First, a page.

PARKERSBURG, W.Va. — A 15-member committee met for the first time on Monday, formed by the West Virginia Secondary School Activities Commission, to study ‘competitive balance’ among high school athletics in the Mountain State.

Five of the members came from Class AAA schools, five from Class AA and five from Class A.

“We have a couple of our board members on the committee who are principals or athletic directors,” said SSAC executive director Bernie Dolan. “It’s a mixed group of ADs and principals – mostly principals, but some ADs.”

Out of the five representatives from Class A on the committee, one of those comes from a private school in Wheeling Central.

The committee, as a whole, was put together as the debate between private vs. public schools in the state picked up again this spring.

A proposal from the SSAC Board of Control (member principals and athletic directors) was shot down by the state board of education last month, which would have created a separate class for the state’s eight private schools in postseason play.

“It’s possible that we go through all of this and decide that we’re still doing it the best way we can,” Dolan said. “But I think there is a pretty good feeling that we want to do something, because it impacts a lot of people.”

Dolan, back in May, pointed to systems that other states have implemented, focusing on all schools’ ultra-success in certain sports, not just private vs. public.

Eddie Ferrari,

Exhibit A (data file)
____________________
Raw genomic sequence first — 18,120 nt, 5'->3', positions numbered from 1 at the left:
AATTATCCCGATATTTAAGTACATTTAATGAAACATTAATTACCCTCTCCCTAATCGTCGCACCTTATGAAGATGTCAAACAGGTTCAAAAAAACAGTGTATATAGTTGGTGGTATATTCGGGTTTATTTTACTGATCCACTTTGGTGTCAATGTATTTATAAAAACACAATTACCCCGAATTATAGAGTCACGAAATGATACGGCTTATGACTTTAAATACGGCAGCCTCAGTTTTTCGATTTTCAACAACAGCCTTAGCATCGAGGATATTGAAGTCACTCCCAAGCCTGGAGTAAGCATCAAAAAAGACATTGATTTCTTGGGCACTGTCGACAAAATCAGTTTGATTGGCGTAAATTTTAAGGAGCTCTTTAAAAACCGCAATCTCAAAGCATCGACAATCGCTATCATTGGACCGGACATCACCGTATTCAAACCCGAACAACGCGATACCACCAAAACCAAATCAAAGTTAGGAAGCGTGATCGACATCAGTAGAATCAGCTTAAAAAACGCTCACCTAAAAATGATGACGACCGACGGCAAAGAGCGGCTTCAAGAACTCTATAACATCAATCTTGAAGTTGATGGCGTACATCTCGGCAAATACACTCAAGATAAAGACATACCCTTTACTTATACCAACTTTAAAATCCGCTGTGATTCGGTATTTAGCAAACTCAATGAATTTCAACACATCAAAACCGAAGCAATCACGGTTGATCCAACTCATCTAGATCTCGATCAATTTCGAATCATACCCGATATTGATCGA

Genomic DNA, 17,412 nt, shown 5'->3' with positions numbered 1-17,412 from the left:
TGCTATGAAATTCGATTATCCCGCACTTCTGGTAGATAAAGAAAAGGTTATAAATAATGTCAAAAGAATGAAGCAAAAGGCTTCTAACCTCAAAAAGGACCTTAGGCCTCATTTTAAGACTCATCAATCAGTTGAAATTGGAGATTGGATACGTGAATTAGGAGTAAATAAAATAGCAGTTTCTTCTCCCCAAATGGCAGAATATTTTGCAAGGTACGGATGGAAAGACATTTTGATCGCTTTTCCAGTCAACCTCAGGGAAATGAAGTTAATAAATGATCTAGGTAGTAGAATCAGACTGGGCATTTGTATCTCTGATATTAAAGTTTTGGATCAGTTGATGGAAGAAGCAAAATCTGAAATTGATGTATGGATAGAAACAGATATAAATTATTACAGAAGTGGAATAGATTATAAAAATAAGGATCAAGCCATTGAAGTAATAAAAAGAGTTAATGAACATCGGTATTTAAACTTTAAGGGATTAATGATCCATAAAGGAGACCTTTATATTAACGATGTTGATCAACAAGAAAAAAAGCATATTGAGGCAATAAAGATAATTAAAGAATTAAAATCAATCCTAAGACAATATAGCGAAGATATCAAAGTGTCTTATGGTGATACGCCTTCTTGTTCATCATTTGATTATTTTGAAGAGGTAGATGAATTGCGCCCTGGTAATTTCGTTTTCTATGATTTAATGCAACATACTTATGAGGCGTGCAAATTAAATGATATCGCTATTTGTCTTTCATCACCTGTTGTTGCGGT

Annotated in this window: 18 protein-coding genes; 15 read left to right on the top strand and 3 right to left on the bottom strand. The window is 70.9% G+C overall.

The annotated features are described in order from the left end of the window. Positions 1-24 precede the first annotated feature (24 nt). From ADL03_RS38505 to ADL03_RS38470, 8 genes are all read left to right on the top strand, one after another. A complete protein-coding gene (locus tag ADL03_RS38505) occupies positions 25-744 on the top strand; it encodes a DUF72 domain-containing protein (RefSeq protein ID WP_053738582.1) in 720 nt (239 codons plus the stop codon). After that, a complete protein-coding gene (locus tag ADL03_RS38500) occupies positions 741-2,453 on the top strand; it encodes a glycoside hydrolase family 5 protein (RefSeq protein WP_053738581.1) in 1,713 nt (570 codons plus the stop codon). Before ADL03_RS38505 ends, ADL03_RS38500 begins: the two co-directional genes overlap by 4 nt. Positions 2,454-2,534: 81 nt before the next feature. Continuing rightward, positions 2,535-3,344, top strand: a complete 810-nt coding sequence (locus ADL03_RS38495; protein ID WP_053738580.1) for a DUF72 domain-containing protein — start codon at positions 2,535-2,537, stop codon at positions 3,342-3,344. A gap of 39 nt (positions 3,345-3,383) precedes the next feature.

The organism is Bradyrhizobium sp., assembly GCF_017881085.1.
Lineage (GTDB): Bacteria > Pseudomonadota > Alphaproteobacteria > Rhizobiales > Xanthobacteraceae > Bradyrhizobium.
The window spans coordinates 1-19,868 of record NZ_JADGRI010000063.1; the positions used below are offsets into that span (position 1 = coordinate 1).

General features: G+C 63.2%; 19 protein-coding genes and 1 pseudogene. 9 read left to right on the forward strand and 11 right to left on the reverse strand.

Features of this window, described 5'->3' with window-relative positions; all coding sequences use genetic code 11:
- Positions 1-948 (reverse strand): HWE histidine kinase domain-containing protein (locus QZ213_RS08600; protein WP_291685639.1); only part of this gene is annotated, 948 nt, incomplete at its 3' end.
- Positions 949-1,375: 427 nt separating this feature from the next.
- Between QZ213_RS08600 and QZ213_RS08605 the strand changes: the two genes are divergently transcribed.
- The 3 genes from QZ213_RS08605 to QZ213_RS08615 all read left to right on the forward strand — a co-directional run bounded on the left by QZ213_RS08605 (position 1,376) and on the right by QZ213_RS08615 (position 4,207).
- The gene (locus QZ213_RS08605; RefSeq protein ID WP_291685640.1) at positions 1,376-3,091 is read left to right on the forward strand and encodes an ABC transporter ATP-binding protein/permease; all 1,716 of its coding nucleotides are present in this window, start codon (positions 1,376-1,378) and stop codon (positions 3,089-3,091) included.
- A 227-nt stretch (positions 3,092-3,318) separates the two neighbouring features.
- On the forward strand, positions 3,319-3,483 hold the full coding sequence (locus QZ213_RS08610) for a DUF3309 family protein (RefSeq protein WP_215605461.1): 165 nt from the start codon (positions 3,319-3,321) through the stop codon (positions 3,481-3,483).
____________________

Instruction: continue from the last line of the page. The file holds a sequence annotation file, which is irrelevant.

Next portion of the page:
A proposal from the SSAC Board of Control was shot down by the state board of education last month, which would have created a separate class for the state’s eight private schools in postseason play.

“Most of the ideas are based around competitive balance – no matter what class you’re in, if you’re ultra successful for a string of years, you will probably go up a class. A couple of schools would go up, a couple would go down,” Dolan said. “California has something similar to that and Indiana has a method that is pretty simple, based on performance and classification. Ohio has a system that is a little more complicated.

“We’ve looked at a couple of models,” he continued. “We’ll see if we can look at it, see if it makes sense or see if some other ideas come up. We might be able to come up with something that would be a little better.”

The state board of education is expected to vote this month on another rule proposal that would give schools the option, per sport, to compete in one class above its designated classification from the SSAC – it would be for a four-year period.

The current rule obligates every sport to compete a classification higher if the school would make that choice to move up.

Regardless, Monday’s meeting simply laid groundwork for the overall process as a second meeting is scheduled for September.

“We have some ideas and gave the committee members examples of what other states are currently doing in terms of competitive balance,” Dolan said. “We will see what the will is of the committee and see if we can hammer out something that everyone, or the majority, seems to be in favor of.

“(Monday) was just to agree that there’s an issue and try to find people to serve who are willing to work towards finding some type of a resolution,” he continued. “Hopefully we can put something together that is reasonable and we’ll go from there.”

Any potential proposal would still have to be presented to the SSAC Board of Control next spring and then again to the state board of education that summer.